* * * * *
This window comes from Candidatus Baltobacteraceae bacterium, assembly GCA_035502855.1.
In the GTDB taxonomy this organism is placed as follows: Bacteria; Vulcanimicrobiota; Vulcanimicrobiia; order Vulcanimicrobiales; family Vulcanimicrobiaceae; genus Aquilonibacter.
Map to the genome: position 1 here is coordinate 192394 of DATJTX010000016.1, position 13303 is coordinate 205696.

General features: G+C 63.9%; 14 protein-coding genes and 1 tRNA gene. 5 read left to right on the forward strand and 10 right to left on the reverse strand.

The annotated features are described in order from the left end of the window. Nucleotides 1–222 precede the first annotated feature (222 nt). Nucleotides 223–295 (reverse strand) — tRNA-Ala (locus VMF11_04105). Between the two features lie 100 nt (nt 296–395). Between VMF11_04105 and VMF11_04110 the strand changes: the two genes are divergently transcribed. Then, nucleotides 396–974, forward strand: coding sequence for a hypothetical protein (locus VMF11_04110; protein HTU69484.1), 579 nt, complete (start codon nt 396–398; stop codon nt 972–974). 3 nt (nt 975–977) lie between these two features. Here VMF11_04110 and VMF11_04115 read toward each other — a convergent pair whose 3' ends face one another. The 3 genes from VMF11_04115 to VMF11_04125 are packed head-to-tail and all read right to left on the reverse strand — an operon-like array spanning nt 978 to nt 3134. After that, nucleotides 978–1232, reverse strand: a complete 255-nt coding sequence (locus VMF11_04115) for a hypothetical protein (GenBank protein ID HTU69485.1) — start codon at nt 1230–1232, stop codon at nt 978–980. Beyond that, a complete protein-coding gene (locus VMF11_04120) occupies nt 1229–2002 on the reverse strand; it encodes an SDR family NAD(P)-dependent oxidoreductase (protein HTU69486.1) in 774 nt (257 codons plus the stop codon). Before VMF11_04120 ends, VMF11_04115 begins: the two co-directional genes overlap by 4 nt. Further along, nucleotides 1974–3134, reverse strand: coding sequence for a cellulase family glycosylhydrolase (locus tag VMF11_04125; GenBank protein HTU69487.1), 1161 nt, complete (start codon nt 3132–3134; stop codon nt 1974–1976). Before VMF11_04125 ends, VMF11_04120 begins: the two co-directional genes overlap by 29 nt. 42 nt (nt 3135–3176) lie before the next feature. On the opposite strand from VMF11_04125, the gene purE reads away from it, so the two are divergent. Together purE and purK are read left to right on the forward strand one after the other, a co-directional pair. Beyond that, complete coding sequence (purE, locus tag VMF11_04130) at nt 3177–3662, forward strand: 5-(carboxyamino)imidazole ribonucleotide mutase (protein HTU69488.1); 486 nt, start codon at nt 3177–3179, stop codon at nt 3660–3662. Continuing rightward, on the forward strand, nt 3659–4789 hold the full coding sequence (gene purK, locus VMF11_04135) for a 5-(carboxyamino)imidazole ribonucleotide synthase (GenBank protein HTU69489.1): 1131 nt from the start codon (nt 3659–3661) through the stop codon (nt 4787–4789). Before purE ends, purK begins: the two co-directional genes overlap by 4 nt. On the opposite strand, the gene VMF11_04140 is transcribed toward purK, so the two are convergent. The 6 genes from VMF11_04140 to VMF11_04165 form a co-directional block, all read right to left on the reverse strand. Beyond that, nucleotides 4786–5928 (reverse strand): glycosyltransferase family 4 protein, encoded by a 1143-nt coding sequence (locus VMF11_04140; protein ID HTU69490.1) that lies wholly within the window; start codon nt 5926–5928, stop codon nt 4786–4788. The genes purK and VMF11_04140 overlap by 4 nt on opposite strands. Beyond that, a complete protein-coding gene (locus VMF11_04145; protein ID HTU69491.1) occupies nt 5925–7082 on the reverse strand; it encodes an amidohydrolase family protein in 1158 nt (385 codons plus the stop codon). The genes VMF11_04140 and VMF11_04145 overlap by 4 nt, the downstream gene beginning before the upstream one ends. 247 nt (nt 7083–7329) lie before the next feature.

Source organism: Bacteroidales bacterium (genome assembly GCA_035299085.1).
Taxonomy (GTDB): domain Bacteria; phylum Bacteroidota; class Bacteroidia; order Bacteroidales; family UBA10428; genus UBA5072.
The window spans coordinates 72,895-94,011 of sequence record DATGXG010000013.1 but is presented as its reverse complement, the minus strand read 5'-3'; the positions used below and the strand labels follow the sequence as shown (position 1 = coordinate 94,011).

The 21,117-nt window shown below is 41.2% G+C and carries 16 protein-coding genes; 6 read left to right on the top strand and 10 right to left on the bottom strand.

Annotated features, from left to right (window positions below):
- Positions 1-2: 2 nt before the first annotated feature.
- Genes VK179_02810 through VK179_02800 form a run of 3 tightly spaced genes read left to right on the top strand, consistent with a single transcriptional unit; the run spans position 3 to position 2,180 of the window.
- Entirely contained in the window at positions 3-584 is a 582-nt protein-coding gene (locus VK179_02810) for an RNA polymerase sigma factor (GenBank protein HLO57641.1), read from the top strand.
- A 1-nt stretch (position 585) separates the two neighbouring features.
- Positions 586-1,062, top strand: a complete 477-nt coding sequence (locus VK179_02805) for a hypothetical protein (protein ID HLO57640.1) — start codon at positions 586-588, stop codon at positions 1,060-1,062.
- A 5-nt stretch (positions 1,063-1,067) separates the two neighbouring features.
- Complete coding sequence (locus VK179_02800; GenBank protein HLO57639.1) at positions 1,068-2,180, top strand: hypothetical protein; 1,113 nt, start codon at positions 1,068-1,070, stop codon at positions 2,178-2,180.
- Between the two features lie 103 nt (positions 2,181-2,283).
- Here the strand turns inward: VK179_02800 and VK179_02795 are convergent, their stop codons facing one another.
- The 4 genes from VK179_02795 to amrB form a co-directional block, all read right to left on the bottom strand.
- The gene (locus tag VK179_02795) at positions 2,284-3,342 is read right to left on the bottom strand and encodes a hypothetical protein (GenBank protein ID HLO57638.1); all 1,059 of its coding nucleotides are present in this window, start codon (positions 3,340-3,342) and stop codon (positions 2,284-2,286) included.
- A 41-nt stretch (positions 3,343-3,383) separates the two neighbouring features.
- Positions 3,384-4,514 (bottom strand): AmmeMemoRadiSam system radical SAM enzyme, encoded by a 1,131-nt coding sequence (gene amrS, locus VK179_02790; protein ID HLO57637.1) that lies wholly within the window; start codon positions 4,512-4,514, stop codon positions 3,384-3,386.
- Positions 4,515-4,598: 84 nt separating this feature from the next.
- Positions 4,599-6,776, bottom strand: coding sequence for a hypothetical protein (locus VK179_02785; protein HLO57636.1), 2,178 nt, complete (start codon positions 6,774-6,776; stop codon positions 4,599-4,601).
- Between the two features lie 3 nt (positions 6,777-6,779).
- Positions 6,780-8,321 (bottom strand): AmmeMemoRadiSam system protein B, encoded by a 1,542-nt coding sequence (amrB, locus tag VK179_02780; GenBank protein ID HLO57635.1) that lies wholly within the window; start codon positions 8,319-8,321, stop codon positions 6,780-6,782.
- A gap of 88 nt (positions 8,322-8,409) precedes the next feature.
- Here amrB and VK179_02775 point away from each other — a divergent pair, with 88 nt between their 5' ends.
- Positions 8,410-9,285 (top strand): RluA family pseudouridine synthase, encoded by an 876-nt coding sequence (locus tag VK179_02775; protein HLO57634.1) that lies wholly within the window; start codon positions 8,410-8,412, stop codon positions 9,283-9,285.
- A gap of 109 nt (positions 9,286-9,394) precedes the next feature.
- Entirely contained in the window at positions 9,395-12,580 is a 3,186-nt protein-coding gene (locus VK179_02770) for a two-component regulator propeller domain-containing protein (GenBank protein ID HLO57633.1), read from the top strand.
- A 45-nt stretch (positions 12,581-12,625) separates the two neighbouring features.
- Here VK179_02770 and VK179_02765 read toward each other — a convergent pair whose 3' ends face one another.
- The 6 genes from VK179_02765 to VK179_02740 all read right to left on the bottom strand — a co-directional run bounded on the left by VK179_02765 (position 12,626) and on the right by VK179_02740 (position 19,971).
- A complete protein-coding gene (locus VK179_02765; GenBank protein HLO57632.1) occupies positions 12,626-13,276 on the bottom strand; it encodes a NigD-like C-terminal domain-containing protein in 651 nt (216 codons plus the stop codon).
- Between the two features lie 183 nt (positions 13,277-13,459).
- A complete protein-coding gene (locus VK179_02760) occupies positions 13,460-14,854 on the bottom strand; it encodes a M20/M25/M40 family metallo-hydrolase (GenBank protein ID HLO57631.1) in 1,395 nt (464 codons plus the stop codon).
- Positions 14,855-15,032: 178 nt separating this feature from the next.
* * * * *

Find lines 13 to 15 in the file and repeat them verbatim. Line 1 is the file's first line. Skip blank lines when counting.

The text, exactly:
- Entirely contained in the window at positions 3-584 is a 582-nt protein-coding gene (locus VK179_02810) for an RNA polymerase sigma factor (GenBank protein HLO57641.1), read from the top strand.
- A 1-nt stretch (position 585) separates the two neighbouring features.
- Positions 586-1,062, top strand: a complete 477-nt coding sequence (locus VK179_02805) for a hypothetical protein (protein ID HLO57640.1) — start codon at positions 586-588, stop codon at positions 1,060-1,062.